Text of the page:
Ozzy, Parkinson’s & Elder Care Planning Tips to Tackle the Difficult Conversations and How to Create

Ozzy parkinson's, & elder care planning tips
Samson Maxbauer

Rock legend and Black Sabbath front man Ozzy Osbourne revealed that he’s been diagnosed with Parkinson’s disease. In an appearance on Good Morning America, the now 71-year-old musician said he was diagnosed with the neurodegenerative disorder last February. “I feel better now that I’ve owned up to the fact that I have a case of Parkinson’s,” Osbourne said. Appearing on Good Morning America with his wife Sharon, she said that “there’s so many different types of Parkinson’s –it’s not a death sentence by any stretch of the imagination, but it does affect certain nerves in your body. And it’s like you have a good day, a good day, and then a really bad day. “Sharon went on to say that the rock legend known as “The Prince of Darkness” would be seeking immune therapy in Switzerland and Ozzy added that he was “lucky enough to be able to afford all that” and thinking about starting a foundation for those people who cannot afford such treatment.

Rising Health Care Costs

The rising health-care costs for seniors (yes, Ozzy is a senior) receive a lot of attention, but many people fail to consider other important aspects of elder care. Tackling difficult conversations about elder care now helps you make informed decisions about this unavoidable stage of life. Advances in medicine and nutrition mean that people live longer. According to the Center for Disease Control, Americans have a life expectancy of almost 79 years. Greater longevity may require more thought to elder care, including not only monetary savings but also legal and medical concerns. A Cost of Care Survey reveals that at least 70% of people older than 65 will need some degree of long-term care. Further, according to a Study of Caregiving Costs to Working Caregivers, one out of four adult children provides personal care or financial assistance to a parent. And more than 65 million people spend an average of 20 hours a week caring for chronically ill or aged family members.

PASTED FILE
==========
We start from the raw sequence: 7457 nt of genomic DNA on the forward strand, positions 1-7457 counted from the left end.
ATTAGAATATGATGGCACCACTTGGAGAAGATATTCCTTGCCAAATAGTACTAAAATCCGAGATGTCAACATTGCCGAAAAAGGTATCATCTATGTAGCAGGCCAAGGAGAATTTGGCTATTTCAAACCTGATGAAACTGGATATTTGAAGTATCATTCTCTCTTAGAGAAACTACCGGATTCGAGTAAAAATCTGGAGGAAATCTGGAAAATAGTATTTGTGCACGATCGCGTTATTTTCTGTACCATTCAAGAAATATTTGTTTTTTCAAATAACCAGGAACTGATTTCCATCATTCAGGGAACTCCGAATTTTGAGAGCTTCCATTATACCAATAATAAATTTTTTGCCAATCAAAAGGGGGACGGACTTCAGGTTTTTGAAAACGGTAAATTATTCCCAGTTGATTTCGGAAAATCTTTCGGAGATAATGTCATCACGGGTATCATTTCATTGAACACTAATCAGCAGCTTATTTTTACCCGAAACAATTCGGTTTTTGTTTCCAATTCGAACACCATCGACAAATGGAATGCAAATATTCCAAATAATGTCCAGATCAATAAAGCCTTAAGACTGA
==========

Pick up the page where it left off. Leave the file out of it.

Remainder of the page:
Start with a Family Meeting

Planning facilitates better decisions and removes some roadblocks during a difficult and emotional time. Preparation includes having key documents in place, knowing which professionals to consult and conducting difficult discussions before decisions become critical. A family meeting comes first in creating a plan. Ask each family member to express an opinion on necessary tasks and what responsibilities each family member assumes. If the family can’t agree, consider an elder mediator who specializes in resolving these kinds of disputes. Include the elderly parent or other loved one who requires the care. Unless that person is now unable to make wishes clear, he or she has the most important role in your dialogue.

Important Disclosures

All information is believed to be from reliable sources; however LPL Financial makes no representation as to its completeness or accuracy.

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